Key pro-Brexit Tory MPs suggested on Saturday night they would be prepared to back Rishi Sunak over any “sensible” deal on the Northern Ireland protocol as the prime minister battled to limit any rebellion by Conservative backbenchers.
Several leading Conservatives, who were prominent in the 2016 leave campaign and who had strongly opposed Theresa May’s attempts to broker a solution, said what Sunak was prepared to put to parliament seemed to represent clear progress.
They said the number of Tories who might vote against the deal, which could be announced to parliament as early as Monday, was likely to be limited to between 20 and 40 hardcore anti-EU MPs.
Hardline Brexiters reject this, saying that when colleagues see the extent to which EU law will still apply in Northern Ireland, particularly to businesses sending goods to other parts of the UK, many more will oppose it.
Former Brexit secretary David Davis, who resigned from the cabinet over May’s Brexit deal, told the Observer that he had not seen details of Sunak’s agreement yet but made clear he did not expect to oppose it: “My instinct is not to vote against it if it looks anything like reasonable.” Davis said Sunak was attempting to undo the damage that, in his view, was done by Theresa May when she “conceded full alignment of north and south (of Ireland)”. He added: “What he [Sunak] is doing is not a complete reversal of the damage done but it is a significant reversal.”
Another senior Tory backbencher and committed Brexiter, who is aware of opinion on the backbenches, said he thought most MPs accepted that the deal might not be perfect, but still represented progress. “If people were prepared to accept the protocol in the first place, they should be able to accept something that is an improvement on it,” he said. “Most people do not think this is the time to be causing political problems for the PM.”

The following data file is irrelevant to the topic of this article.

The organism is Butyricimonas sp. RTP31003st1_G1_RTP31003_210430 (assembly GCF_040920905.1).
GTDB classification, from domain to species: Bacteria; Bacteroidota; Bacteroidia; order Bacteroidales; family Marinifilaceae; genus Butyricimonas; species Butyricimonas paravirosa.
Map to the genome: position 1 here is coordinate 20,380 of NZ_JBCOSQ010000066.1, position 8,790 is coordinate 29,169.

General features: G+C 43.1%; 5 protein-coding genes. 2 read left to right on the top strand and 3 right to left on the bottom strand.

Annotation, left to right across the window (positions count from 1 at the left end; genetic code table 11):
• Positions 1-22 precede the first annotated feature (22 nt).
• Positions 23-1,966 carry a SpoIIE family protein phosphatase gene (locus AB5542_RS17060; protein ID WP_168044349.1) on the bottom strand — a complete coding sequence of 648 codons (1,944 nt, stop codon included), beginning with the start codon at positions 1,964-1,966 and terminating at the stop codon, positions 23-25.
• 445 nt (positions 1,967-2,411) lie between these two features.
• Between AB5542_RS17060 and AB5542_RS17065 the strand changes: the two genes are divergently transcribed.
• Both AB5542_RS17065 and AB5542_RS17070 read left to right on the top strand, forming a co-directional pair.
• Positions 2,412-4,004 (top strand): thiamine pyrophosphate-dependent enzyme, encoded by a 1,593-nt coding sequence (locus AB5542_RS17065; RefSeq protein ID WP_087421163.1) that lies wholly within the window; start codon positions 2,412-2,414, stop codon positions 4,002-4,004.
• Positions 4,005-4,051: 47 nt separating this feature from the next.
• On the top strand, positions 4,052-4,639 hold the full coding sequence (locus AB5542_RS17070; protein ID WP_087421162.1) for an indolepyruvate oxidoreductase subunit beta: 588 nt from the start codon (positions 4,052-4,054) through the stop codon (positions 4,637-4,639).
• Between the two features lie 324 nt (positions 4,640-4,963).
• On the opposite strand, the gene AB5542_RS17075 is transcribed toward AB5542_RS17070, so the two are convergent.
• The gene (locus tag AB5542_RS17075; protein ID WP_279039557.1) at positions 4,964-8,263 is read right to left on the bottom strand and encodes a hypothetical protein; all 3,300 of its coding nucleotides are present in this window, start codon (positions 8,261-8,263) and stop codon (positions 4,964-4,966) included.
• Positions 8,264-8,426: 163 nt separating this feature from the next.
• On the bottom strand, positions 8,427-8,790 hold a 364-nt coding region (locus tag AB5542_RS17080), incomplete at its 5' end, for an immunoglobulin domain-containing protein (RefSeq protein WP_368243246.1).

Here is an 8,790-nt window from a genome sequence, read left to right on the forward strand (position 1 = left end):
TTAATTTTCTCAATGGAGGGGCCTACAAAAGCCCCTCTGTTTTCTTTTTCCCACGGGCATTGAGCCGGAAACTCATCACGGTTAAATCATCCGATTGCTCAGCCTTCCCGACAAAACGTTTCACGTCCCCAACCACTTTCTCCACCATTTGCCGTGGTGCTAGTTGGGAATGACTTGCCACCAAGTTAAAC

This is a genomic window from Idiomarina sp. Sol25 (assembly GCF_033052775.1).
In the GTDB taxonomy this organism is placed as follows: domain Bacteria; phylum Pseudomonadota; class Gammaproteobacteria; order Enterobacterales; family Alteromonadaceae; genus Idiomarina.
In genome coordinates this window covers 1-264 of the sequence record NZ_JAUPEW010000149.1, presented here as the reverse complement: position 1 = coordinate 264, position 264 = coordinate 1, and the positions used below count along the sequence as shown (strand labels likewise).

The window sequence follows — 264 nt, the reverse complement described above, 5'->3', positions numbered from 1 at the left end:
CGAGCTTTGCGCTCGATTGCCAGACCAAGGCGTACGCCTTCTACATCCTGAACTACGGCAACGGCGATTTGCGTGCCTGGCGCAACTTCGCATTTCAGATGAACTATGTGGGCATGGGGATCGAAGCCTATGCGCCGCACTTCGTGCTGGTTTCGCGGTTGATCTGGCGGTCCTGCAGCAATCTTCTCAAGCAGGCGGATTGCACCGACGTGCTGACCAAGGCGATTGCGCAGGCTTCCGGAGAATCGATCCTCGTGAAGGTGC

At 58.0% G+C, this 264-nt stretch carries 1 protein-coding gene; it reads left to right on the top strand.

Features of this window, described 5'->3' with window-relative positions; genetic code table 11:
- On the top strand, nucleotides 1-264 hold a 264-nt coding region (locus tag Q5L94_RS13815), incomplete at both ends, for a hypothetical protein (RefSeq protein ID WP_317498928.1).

Martin Vickers, a member of the 1922 executive and longstanding Eurosceptic, said it was time to “move on” and address issues the electorate cared about.
Tory MPs have been on a three-line whip for Monday, raising expectations that Sunak will present his deal to the Commons then.
Under the changes to the post-Brexit rules for Northern Ireland agreed between London and Brussels, most checks and paperwork on goods crossing the Irish Sea would be scrapped.
But EU law would still apply in many respects as Brussels insists it must to protect the single market.
Despite signs that some Eurosceptics are coming round to the deal, there is still nervousness at No 10 about the role of Boris Johnson in stirring up dissent.
One Tory MP, who is undecided on how to vote, said the size of any rebellion could be doubled should Johnson oppose it. The former prime minister has spent the past fortnight talking to supporters, the DUP and the Eurosceptic European Research Group over the government’s plans, as well as his protocol bill that will be abandoned should Sunak press ahead with his deal.
Figures close to Johnson are keen to play up possible rebellions, saying that his involvement could well mean the government would need to rely on Labour support to win any vote on the new deal, a development some have described as “political suicide”.
There are also warnings of government resignations. “I’ve spoken to someone who is clear that if the European Court of Justice is still involved, they will quit,” said one wavering MP.
It is thought that Sunak has secured an agreement that allows the UK government to set VAT rates and state aid policy for Northern Ireland, rather than this being a matter for the EU.
Downing Street was refusing to say on Saturday night whether a deal would be put to parliament this week, and when there might be a Commons vote.
Figures in the ERG have been frustrated by the secrecy. “We can’t agree on anything without seeing the text – nobody could be expected to,” said one. “Obviously we’d love to support it. But it would be a huge shame if it didn’t result in the restoration of the institutions in Northern Ireland, or if we find ourselves in the same position in two years.”
Another Tory MP, who is undecided on the issue, said No 10’s secrecy was causing distrust within the party. “It makes me wary,” they said. “Is there something that they don’t want me to see, that’s going to be thrusted upon us and we’re expected to vote on within 24 hours?
“They’re hoping that it will just be the diehard Brexiters, who they can label as the Looney Tunes squad, that will rebel. But if you get 35 to 40 people, that’s a problem. If Boris rebels, it could reach that number.”